"Spread over us your shelter of peace," we ask God every Friday night in the Hashkivenu prayer. We can interpret this to mean that peace requires expansion, observed the rabbi at services this week, since God needs to create something wide for the shelter to be able to cover us.
But what if only God expands in this scenario? What if we remain closed--will peace reach those places within us that stay hidden? The question made me think of the times I've walked down the street with a friend and it started to rain. If my friend has an umbrella and I don't, then I'll try to squeeze under hers. Invariably I'll wrap my arms around myself in an attempt to become as small as possible, but that usually backfires; it creates an awkward, uneven gait, and I end up bumping into shoulders and elbows and getting soaked. The only way I can stay dry is to relax and synchronize my steps with the shelter-bearer.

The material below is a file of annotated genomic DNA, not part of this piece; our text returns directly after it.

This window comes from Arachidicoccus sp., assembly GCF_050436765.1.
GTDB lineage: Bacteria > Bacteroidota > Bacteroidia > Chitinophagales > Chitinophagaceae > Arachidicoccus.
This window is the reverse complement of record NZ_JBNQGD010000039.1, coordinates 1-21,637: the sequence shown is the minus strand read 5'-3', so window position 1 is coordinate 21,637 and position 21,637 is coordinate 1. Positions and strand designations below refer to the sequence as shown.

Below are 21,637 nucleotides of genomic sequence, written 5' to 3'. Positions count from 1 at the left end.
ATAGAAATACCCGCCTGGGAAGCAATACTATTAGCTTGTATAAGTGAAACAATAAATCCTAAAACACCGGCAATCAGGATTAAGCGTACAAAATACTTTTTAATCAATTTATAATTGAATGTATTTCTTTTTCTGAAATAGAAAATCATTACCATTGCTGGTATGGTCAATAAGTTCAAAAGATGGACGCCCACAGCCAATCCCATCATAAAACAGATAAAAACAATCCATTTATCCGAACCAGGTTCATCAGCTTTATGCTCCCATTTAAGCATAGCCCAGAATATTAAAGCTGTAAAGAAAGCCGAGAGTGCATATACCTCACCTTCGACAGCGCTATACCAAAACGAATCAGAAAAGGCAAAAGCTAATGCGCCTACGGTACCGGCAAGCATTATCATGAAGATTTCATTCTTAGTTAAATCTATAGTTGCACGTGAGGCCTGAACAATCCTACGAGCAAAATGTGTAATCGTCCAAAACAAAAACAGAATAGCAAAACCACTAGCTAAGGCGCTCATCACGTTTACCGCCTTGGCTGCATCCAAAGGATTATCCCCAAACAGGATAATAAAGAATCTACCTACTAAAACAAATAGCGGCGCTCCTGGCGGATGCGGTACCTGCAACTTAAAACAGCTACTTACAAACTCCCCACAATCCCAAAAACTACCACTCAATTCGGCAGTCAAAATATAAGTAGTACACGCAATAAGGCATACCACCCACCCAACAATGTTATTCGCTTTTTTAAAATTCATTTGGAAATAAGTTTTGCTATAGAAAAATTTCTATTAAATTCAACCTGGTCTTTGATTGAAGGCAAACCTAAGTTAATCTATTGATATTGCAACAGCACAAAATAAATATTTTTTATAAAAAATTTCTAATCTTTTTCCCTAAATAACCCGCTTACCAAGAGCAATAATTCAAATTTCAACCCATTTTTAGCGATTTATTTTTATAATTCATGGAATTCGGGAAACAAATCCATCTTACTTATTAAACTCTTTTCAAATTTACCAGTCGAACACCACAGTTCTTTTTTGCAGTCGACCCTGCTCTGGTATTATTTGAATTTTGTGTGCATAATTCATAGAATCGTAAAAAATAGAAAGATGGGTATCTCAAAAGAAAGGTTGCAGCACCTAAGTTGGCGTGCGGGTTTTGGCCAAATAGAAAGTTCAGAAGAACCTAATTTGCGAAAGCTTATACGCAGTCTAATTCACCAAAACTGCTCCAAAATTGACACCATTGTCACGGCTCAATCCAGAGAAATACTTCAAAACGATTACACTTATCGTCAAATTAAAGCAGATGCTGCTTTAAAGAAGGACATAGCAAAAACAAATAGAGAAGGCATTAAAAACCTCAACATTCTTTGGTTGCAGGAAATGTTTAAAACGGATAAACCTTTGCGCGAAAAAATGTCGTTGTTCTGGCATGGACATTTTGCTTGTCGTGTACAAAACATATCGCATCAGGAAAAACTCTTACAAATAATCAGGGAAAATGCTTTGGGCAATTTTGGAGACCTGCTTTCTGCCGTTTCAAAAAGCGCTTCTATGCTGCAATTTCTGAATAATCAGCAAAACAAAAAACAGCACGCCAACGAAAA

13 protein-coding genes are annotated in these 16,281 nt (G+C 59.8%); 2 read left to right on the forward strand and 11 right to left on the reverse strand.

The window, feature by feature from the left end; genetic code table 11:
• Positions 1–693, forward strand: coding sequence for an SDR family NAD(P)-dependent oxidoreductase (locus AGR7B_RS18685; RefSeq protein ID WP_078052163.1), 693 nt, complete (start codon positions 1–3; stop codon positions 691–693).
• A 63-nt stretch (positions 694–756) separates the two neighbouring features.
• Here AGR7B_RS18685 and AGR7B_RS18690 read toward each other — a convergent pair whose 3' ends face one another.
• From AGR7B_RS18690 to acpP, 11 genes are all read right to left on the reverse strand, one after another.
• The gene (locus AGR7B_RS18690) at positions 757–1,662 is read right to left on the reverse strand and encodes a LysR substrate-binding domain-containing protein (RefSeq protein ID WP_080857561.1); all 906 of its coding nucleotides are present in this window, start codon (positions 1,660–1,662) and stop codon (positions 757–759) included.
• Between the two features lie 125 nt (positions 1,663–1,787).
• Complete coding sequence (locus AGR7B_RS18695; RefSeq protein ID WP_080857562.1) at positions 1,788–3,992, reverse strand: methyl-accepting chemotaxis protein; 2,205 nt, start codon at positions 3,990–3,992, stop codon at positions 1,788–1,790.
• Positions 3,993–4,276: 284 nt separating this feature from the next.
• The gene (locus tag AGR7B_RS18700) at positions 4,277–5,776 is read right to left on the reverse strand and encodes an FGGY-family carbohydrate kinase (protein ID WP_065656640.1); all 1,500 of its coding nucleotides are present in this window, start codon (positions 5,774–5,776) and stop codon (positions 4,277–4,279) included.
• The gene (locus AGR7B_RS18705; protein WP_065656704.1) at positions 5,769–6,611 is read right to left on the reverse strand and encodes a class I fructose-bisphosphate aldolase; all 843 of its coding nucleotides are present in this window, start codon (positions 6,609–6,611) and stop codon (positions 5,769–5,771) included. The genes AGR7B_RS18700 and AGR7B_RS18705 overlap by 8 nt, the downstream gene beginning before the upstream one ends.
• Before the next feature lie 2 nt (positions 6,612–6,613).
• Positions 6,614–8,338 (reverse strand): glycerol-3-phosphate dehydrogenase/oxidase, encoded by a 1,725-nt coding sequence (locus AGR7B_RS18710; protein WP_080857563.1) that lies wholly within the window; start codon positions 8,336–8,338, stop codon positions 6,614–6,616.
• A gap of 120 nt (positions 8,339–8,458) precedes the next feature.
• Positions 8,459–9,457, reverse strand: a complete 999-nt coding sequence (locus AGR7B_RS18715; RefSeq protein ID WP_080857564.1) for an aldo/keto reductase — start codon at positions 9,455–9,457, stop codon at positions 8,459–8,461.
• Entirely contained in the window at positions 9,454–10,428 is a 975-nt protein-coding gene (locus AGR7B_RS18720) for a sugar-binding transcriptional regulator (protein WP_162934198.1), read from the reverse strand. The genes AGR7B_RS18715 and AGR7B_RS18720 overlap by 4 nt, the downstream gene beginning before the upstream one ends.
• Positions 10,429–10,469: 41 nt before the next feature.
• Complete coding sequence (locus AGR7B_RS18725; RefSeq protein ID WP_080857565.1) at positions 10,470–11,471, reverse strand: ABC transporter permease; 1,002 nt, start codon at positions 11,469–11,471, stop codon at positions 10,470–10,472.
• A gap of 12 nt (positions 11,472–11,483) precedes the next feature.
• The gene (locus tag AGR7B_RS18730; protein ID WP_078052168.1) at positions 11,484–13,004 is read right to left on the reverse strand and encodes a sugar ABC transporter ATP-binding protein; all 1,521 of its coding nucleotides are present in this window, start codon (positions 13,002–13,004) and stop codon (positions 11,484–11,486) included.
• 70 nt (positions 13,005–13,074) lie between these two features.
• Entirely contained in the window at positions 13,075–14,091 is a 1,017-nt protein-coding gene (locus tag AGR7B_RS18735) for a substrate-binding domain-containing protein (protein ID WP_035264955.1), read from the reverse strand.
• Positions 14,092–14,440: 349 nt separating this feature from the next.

I think that's the big problem with achieving peace--we're afraid that expansion will reveal those parts of us we don't want to see. It's one thing to pray that God, or the other country or person, will become wide and open to reveal new shelters and pathways. It's not so easy to reciprocate, however.